"This is an attack on local rule of the highest magnitude. It would create a huge unfunded mandate on cities and fire districts to have to provide more firefighters and apparatus as the absence of fire code enforcement would result in more fires," reads a bulletin from the Idaho Fire Chiefs' Association.
Not this Tuesday, but if your trash day is on Tuesdays, you may want to check in with Allied Waste pretty soon. Starting the week of April 13, trash days in Boise, Eagle, Star and parts of unincorporated Ada County may shift. The company's Web site, alliedwasteidaho.com has a high-tech address lookup tool for residents to find their new trash day.
Ours is changing from Friday to Thursday.
It's the first major change in trash hauling routes in Boise in almost two decades. Allied says the reason for the change is that growth in certain areas required a retooling of routes. The new schedule is supposed to save fuel and costs.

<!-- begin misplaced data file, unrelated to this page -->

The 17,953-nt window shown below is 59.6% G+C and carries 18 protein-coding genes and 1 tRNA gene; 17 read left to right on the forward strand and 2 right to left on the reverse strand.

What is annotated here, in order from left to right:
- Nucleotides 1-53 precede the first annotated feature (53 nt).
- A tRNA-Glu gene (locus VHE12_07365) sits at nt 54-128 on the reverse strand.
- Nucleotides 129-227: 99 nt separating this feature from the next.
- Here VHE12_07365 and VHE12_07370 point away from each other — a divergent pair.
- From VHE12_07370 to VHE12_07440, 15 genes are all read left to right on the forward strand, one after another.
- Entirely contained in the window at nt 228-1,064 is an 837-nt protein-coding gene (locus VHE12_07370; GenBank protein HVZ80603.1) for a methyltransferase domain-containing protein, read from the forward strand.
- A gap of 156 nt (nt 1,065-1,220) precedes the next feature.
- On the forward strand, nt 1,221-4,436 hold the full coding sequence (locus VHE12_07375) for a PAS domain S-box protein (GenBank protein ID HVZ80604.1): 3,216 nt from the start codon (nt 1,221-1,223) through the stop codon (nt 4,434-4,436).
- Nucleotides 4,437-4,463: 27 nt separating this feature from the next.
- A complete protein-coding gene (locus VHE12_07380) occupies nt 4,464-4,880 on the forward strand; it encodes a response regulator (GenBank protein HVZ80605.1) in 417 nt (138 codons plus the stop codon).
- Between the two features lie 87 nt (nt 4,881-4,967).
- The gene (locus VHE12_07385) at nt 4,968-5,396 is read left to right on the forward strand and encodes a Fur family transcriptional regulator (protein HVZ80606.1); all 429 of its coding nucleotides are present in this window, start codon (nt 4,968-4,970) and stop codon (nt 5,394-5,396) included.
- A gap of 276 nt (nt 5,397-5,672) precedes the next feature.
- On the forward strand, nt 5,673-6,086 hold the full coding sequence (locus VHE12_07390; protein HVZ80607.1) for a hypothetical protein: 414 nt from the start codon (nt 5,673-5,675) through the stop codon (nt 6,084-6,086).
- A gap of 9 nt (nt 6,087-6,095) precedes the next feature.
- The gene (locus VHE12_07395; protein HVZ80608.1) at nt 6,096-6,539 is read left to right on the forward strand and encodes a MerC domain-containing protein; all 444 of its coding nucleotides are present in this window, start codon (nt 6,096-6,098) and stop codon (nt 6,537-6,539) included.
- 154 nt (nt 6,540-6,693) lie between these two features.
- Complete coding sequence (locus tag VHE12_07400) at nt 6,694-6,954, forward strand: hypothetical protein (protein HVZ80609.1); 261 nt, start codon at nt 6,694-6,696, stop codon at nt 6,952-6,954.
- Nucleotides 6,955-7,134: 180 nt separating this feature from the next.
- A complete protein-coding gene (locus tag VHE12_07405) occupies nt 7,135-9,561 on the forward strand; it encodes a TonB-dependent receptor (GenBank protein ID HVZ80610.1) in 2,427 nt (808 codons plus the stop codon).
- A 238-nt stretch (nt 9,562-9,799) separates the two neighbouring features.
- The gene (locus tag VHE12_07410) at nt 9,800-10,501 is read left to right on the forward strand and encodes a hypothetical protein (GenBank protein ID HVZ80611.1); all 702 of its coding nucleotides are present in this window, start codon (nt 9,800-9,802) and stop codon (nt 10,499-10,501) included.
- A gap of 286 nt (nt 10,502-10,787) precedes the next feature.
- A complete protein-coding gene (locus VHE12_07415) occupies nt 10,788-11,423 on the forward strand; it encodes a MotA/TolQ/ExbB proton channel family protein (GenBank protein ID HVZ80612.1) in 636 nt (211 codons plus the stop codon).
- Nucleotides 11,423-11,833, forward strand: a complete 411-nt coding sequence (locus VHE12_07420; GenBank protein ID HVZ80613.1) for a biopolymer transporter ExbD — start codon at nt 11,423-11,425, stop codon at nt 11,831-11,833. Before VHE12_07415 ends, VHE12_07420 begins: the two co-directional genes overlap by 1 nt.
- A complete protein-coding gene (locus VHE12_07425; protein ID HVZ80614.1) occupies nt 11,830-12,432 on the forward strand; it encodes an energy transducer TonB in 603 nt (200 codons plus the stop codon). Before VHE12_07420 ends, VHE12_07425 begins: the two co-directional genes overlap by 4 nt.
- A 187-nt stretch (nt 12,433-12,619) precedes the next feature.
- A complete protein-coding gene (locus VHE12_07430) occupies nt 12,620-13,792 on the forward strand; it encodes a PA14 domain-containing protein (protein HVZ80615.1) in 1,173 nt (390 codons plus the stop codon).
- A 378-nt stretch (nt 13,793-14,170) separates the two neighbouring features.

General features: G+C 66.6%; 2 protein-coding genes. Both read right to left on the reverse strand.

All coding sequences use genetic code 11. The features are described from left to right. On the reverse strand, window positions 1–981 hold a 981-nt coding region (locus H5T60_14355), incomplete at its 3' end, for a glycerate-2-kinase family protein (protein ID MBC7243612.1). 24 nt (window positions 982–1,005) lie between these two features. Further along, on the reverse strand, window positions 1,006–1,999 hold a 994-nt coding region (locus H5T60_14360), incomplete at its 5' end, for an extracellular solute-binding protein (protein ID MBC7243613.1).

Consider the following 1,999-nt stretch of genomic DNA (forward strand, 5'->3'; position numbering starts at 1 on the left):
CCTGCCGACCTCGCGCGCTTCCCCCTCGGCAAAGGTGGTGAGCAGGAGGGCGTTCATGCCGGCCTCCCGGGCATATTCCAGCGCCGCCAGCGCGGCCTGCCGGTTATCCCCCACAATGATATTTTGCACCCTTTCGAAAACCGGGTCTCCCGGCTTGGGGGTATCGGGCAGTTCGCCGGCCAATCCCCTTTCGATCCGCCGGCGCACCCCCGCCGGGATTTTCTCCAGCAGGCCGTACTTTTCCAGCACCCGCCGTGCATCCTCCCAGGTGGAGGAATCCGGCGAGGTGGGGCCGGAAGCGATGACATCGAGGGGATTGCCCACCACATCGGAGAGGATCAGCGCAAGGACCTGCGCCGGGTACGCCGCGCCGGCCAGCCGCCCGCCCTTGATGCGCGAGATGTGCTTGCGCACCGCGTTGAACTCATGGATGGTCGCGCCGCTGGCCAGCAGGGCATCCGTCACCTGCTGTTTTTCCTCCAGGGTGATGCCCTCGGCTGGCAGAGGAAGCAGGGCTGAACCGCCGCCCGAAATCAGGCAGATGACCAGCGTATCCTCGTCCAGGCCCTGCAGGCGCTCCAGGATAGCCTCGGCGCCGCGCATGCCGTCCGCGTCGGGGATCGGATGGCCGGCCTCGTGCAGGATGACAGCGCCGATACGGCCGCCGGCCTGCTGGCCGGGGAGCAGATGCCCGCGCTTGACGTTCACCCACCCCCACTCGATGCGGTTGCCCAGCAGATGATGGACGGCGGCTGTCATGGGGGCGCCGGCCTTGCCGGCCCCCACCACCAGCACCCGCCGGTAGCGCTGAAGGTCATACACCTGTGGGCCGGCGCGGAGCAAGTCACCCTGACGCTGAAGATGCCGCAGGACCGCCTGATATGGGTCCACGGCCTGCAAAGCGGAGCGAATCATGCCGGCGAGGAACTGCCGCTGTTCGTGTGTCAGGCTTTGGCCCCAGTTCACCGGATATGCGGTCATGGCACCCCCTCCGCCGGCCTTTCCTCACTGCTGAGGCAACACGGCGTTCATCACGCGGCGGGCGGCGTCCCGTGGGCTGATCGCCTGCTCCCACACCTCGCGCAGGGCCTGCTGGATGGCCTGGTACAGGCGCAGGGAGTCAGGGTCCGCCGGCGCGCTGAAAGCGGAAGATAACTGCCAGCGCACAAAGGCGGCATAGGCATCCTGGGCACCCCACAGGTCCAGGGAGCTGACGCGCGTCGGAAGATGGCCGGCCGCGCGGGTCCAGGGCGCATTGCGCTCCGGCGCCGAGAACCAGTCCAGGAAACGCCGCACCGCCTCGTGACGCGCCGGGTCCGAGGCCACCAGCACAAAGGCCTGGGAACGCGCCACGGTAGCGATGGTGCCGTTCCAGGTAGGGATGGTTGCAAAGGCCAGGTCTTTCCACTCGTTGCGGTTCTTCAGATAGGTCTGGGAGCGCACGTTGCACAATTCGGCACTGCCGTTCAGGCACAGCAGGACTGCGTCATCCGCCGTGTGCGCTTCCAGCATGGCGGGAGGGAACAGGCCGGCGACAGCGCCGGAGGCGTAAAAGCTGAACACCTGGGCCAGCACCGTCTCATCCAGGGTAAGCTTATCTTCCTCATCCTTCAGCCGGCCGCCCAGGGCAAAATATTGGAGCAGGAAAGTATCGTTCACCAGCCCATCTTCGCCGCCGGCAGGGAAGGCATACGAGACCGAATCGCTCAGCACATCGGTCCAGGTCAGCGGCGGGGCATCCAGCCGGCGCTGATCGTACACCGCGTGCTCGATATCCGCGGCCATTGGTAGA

And completely unrelated to Tuesdays (unless you have an early Tuesday class), tuition at Boise State is set to rise 5 percent, or an extra $116, per semester next year.
The State Board of Education approved fee hikes last week at each of Idaho's public colleges and universities. Boise State requested and received a 5 percent hike, but other universities asked for more and had their requests paired down by the board.
"We're going to be the lowest compared to ISU and U of I," said Boise State spokesman Frank Zang. "These are not easy times and it's not fair to ask students to carry the brunt of the economic downturn on their shoulders."
Zang said the 5 percent hike for 2010 is the lowest annual increase in 14 years.